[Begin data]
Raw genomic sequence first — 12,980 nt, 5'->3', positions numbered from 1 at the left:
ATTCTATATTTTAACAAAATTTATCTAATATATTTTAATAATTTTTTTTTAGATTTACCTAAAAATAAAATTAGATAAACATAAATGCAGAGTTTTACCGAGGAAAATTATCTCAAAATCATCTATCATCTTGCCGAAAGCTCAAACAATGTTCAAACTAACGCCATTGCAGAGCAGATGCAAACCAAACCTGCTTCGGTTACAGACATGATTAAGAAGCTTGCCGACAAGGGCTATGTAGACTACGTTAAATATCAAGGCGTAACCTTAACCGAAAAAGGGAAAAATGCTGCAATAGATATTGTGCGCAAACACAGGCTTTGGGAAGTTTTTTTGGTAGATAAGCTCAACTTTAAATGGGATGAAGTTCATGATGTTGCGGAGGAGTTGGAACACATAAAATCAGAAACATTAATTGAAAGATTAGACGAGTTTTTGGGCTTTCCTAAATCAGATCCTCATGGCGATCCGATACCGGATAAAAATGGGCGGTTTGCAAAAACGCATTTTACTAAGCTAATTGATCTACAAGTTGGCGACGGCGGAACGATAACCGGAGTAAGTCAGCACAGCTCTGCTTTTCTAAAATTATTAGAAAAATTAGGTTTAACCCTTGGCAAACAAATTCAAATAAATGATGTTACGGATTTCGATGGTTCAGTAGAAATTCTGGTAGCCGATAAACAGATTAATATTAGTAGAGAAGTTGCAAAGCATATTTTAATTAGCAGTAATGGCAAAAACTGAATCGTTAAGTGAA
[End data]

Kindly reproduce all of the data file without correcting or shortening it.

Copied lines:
Raw genomic sequence first — 12,980 nt, 5'->3', positions numbered from 1 at the left:
ATTCTATATTTTAACAAAATTTATCTAATATATTTTAATAATTTTTTTTTAGATTTACCTAAAAATAAAATTAGATAAACATAAATGCAGAGTTTTACCGAGGAAAATTATCTCAAAATCATCTATCATCTTGCCGAAAGCTCAAACAATGTTCAAACTAACGCCATTGCAGAGCAGATGCAAACCAAACCTGCTTCGGTTACAGACATGATTAAGAAGCTTGCCGACAAGGGCTATGTAGACTACGTTAAATATCAAGGCGTAACCTTAACCGAAAAAGGGAAAAATGCTGCAATAGATATTGTGCGCAAACACAGGCTTTGGGAAGTTTTTTTGGTAGATAAGCTCAACTTTAAATGGGATGAAGTTCATGATGTTGCGGAGGAGTTGGAACACATAAAATCAGAAACATTAATTGAAAGATTAGACGAGTTTTTGGGCTTTCCTAAATCAGATCCTCATGGCGATCCGATACCGGATAAAAATGGGCGGTTTGCAAAAACGCATTTTACTAAGCTAATTGATCTACAAGTTGGCGACGGCGGAACGATAACCGGAGTAAGTCAGCACAGCTCTGCTTTTCTAAAATTATTAGAAAAATTAGGTTTAACCCTTGGCAAACAAATTCAAATAAATGATGTTACGGATTTCGATGGTTCAGTAGAAATTCTGGTAGCCGATAAACAGATTAATATTAGTAGAGAAGTTGCAAAGCATATTTTAATTAGCAGTAATGGCAAAAACTGAATCGTTAAGTGAA